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Scott Boland: 'It means a lot to join a pretty small club'

Fourth Indigenous cricketer to play for Australia thought his Test chance might have gone

Alex Malcolm
Alex Malcolm
Scott Boland celebrates his first Test wicket, Australia vs England, 3rd Test, 1st day, MCG, December 26, 2021

Scott Boland celebrates his first Test wicket  •  Getty Images

On November 6, Scott Boland sat in the Ponsford stand of an empty MCG with three journalists and was asked about what he thought of his Test prospects.
"I know there are so many good fast bowlers around," Boland said, "it's going to be hard for me to get a crack but all I can do is just keep doing what I've been doing for the last few years. If the opportunity comes I'll be really, really happy."
On Boxing Day, the 32-year-old Victorian received his Baggy Green from Josh Hazlewood and took his first Test wicket in front of 57,100 fans. It was a moment he admitted that he thought might have passed him by a few years ago.
"Definitely," Boland said after play on day one in Melbourne. "I probably felt two or three years ago I wasn't bowling as well as I know I could."
Boland played 14 ODIs and three T20Is for Australia in 2016 but had dropped off the selectors' radar.
Following an excellent 2020-21 Sheffield Shield season, Australia's chairman of selectors, George Bailey, spoke to Boland ahead of the 2021-22 season and told him was doing the right things. But even by the second Shield game in early November, Boland had not been given any indication he would be part of the extended Australia/Australia A squad that needed to quarantine in Queensland.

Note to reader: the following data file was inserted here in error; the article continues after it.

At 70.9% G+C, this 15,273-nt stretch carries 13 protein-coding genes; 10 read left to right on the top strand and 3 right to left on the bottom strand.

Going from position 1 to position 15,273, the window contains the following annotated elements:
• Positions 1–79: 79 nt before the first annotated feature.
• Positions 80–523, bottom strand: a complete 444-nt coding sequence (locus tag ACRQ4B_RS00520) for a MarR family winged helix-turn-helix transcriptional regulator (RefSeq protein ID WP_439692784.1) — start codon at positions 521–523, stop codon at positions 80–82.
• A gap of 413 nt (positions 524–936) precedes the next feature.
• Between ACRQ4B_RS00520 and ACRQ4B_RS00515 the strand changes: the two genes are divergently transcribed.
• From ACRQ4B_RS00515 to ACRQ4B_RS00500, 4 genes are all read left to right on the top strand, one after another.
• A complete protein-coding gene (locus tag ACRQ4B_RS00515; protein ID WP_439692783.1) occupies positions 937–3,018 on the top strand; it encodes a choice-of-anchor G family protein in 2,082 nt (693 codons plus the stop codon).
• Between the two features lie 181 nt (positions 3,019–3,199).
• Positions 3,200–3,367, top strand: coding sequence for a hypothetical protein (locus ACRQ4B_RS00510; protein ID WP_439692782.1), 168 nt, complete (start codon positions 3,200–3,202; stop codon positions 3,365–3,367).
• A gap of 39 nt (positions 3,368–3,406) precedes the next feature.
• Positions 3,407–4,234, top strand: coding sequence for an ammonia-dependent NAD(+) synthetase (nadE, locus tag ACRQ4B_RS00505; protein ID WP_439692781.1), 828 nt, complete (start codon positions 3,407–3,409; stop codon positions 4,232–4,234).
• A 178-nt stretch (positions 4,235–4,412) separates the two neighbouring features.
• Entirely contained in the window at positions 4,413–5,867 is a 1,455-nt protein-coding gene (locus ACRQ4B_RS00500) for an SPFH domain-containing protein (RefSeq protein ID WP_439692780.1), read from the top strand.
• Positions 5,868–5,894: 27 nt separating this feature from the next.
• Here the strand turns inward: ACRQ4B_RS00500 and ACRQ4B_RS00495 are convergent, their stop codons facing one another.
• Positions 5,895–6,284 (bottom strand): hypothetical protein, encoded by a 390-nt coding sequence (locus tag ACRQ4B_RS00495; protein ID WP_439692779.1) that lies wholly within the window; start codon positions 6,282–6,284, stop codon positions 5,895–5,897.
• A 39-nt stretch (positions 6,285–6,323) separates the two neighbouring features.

But after taking 8 for 89 against New South Wales at the MCG Bailey rang again to confirm that Boland would be in the Australia A squad to face the England Lions and that he would be a chance to be called up to the Test squad for the MCG or SCG Tests given his superb record at the grounds.
Then the stars aligned with Pat Cummins being ruled out of Adelaide, which led to both Jhye Richardson and Michael Neser playing while Boland was flown in on short notice to carry the drinks. On day five in Adelaide Boland was told he would be added to the Test squad for Melbourne and the rest is history.
Boland's debut is even more significant given he is just the second Indigenous male behind Jason Gillespie, and the fourth Indigenous Australian behind women's representatives Faith Thomas and Ash Gardner, to play Test cricket for Australia.
"I'm pretty proud," Boland said. "My family's very proud as well. It means a lot to join a pretty small club and hopefully, it is just the start of something big for the Indigenous community in cricket. If I can be a role model for young Indigenous kids to want to play cricket, I think the Indigenous community in [Australian rules football] and rugby is so big, hopefully, one day, the Aboriginals in cricket can be just as big."
Cricket Australia's Indigenous advisory chair Justin Mohamed believes Boland can become an inspiration for a community that has been badly under-represented in elite-level cricket in Australia.
"It's a magnificent day for Scott," Mohamed said. "It's a magnificent day for Aboriginal and Torres Strait Islanders because he's obviously representing himself and his family but also a representation of people who are so proud it could happen on such a significant day.
"Aboriginal people, where they've excelled, they've gone to sports where they feel there's an opportunity like [Australian rules football], rugby league, boxing. For some reason, that hasn't been seen as a genuine opportunity in cricket and that's what we're hoping to change.
"You hear of cricketers that have come through that came to the MCG and watched Dennis Lillee or Jeff Thompson who inspired them. You hear of athletes who said they saw Cathy Freeman in 2000 [at the Sydney Olympics] and that's inspired them to be the next Olympian. Hopefully, there will be the six, eight, or 10-year-old watching something like this and saying 'that's what I want to do'."

Alex Malcolm is an Associate Editor at ESPNcricinfo